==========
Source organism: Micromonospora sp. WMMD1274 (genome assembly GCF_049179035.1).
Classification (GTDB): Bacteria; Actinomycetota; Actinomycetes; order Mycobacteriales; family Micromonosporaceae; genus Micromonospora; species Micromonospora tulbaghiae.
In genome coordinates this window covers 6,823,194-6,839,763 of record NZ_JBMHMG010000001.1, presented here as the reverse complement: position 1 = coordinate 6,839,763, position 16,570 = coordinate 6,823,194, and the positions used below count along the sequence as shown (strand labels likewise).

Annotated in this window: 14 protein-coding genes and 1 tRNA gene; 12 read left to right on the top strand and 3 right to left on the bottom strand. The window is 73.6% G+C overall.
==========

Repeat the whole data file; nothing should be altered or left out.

Source organism: Micromonospora sp. WMMD1274 (genome assembly GCF_049179035.1).
Classification (GTDB): Bacteria; Actinomycetota; Actinomycetes; order Mycobacteriales; family Micromonosporaceae; genus Micromonospora; species Micromonospora tulbaghiae.
In genome coordinates this window covers 6,823,194-6,839,763 of record NZ_JBMHMG010000001.1, presented here as the reverse complement: position 1 = coordinate 6,839,763, position 16,570 = coordinate 6,823,194, and the positions used below count along the sequence as shown (strand labels likewise).

Annotated in this window: 14 protein-coding genes and 1 tRNA gene; 12 read left to right on the top strand and 3 right to left on the bottom strand. The window is 73.6% G+C overall.